Poll: Mich. white working-class voters favor Trump 2-1

Chad Livengood
Detroit News Lansing Bureau

Republican Donald Trump had a two-to-one lead over Democrat Hillary Clinton among white voters without a college education in presidential election exit polling Tuesday that also showed white women favoring Trump over Clinton.

Exit polling conducted for The Detroit News and national television networks in Michigan found 61 percent of white voters without a college education favoring Trump and 31 percent siding with Clinton.

Among white female voters, Trump had a seven-percentage point lead in the exit poll of 2,774 Michigan voters conducted by Edison Research.

Trump’s strategy for upsetting Clinton in Michigan has hinged on building a large coalition of white working voters to outmatch Clinton’s overwhelming advantage among African American voters.

Turnout in Detroit and Flint was being closely watched Tuesday night as elections rolled in.

Seven in 10 Michigan voters were bothered by Republican presidential candidate Donald Trump’s “treatment of women,” a problem that overshadowed reservations voters had with Democrat Hillary Clinton’s conduct as secretary of state, according to exit polling.

Exit polling conducted for The Detroit News and national television networks found 70 percent of voters were disturbed by Trump’s treatment of the opposite sex, with 50 percent saying they were bothered “a lot” by his outlandish behavior.

In early October, audio was released from a 2005 “Access Hollywood” taping in which Trump was heard describing attempts to have sex with a married woman and bragging about getting away with fondling women because he is famous.

“Donald Trump has said so many ridiculous things, especially about women,” said Tiphanycq Pugh, a 39-year-old Ferndale resident who voted for Clinton.

Clinton’s controversial use of a private email server to store messages while she was secretary of state also was bothersome to Michigan voters. In July, FBI Director James Comey said Clinton and her State Department colleagues were “extremely careless” with national security information, but said there was no intent to mishandle it so he didn’t pursue criminal charges.

Fifty-nine percent of 1,990 state voters said they were bothered “some” or “a lot” by Clinton’s email server.

Three in five Michigan voters also said they do not consider Trump, the 70-year-old New York businessman, qualified to serve as president.

That finding is consistent with polling conducted for The Detroit News since the July national conventions. In late September, 62.5 percent of likely state voters said Trump is unqualified to be president.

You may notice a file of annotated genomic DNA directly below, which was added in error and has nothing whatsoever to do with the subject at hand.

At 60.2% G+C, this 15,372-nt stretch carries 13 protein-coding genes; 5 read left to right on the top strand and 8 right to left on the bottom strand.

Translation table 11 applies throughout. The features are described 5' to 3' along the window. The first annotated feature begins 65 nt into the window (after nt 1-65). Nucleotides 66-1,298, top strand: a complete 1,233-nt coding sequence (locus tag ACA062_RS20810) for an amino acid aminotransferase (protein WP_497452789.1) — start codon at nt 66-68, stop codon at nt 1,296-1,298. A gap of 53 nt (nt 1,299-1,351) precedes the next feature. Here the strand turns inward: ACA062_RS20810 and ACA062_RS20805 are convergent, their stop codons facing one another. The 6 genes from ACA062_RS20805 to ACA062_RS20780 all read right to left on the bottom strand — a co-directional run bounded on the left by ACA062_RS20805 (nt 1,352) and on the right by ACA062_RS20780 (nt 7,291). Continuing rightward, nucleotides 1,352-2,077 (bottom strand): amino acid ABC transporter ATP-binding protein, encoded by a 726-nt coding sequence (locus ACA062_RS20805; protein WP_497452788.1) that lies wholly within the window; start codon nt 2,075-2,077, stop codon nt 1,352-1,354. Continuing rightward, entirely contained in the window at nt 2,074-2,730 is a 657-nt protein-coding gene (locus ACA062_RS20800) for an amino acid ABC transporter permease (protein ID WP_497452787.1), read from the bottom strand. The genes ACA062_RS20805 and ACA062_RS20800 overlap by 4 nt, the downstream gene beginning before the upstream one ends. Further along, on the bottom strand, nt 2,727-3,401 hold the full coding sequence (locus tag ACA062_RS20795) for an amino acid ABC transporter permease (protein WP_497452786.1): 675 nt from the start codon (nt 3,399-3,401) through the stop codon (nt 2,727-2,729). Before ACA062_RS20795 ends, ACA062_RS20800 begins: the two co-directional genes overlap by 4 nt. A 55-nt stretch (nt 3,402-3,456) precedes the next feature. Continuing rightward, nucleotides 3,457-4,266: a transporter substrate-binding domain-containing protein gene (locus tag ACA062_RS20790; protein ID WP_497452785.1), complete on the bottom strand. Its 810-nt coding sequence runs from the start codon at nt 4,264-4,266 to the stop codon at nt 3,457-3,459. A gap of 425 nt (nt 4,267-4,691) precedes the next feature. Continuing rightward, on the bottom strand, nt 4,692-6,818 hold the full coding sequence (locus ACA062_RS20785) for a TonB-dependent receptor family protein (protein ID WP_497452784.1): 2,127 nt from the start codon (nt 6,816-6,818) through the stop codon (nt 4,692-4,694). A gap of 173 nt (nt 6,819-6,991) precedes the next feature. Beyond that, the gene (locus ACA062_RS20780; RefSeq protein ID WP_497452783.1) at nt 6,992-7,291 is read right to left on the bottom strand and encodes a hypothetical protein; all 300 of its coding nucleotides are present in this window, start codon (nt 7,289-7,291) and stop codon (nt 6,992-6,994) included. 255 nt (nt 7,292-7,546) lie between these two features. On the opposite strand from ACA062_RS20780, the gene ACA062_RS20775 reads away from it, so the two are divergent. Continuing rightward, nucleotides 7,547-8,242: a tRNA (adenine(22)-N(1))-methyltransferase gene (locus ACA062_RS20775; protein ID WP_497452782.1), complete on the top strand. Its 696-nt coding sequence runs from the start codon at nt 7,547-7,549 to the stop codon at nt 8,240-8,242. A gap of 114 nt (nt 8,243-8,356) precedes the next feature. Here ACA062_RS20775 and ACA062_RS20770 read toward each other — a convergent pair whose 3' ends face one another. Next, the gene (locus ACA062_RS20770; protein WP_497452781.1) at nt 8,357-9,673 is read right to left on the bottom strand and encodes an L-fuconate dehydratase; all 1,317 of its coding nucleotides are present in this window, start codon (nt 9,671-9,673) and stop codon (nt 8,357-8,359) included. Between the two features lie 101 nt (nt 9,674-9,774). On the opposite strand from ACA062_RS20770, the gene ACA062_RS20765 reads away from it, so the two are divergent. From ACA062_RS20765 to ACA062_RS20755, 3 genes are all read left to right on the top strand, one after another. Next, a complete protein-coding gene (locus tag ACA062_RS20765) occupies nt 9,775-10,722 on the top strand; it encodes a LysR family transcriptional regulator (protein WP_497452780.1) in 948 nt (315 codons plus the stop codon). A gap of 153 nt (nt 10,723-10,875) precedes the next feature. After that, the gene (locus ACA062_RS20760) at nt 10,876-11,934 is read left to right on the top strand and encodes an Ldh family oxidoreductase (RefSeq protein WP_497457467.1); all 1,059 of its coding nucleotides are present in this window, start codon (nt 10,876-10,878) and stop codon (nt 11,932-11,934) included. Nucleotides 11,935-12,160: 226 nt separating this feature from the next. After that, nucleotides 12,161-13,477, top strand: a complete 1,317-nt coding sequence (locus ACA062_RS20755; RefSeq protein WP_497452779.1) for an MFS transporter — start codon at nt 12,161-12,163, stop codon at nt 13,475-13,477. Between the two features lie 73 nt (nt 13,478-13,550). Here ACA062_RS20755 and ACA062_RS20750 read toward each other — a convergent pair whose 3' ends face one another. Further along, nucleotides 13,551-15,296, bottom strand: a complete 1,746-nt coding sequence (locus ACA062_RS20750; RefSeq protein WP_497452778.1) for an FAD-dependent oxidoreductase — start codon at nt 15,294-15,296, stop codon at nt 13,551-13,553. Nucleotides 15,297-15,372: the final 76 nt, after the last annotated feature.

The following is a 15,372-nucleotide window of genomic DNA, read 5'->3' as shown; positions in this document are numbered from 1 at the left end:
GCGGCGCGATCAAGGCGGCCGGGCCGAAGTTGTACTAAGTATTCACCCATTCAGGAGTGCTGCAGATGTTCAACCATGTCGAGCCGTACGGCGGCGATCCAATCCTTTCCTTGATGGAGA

“She’s very intelligent, smart, knows world politics. She’s qualified for the job,” Ryan Reinbold, 38, of Lansing. “Donald Trump isn’t qualified to work at Applebee’s.”

In the exit poll, voters said they viewed Trump and Clinton as equally dishonest.

It found that 64 percent of voters said they did not believe Trump was honest and trustworthy. Clinton garnered the same dishonesty rating.

Clinton and Trump spent the final days of the election battling over Michigan. Trump visited the state twice in the final nine days, while running mate Mike Pence visited four times. Clinton visited once, while her husband, former President Bill Clinton, visited for three days in Flint, Lansing and Detroit.

But the exit polling suggests most voters made up minds months ago.

About 60 percent of voters said they had decided on their choice for president before September, while 11 percent decided in September and 13 percent made up their minds in October. Just 10 percent of voters said they decided in the past week of the election.

Overall, Michigan voters had a dour view of the economy and government — two areas Trump has tried to exploit in his bid for the White House.

The poll found 59 percent of Michigan voters believe the economy is in poor or “not so good” condition, while 40 percent say it is good or excellent.

Voters shared their views on hot-buttons issues that have been at the center of the Trump and Clinton campaigns.

Two out of three Michiganians said the economic system favors the wealthy — an issue Clinton and Democrats have pounded on the campaign stump.

Half of all voters surveyed said they think international trade agreements would take away U.S. jobs, while 31 percent think trade deals create jobs and 13 percent think the deals have no effect on American workers.

Voters had mixed views about the federal Affordable Care Act, also known as “Obamacare.” The exit poll showed 43 percent of voters think the law expanding access to health insurance went too far, while 30 percent said it didn’t go far enough.

The exit polling found Michigan voters were divided on whether the country’s criminal justice system is fair to African-Americans.

In the wake of protests over police shootings of unarmed black men, 44 percent of voters said the criminal justice system treats blacks unfairly, while 49 percent said police treat all people fairly.

The exit pollster’s sample of 2,774 voters contained a sample of 39 percent Democrats, 31 percent Republican and 29 percent of voters who identify as independents.


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Twitter: @ChadLivengood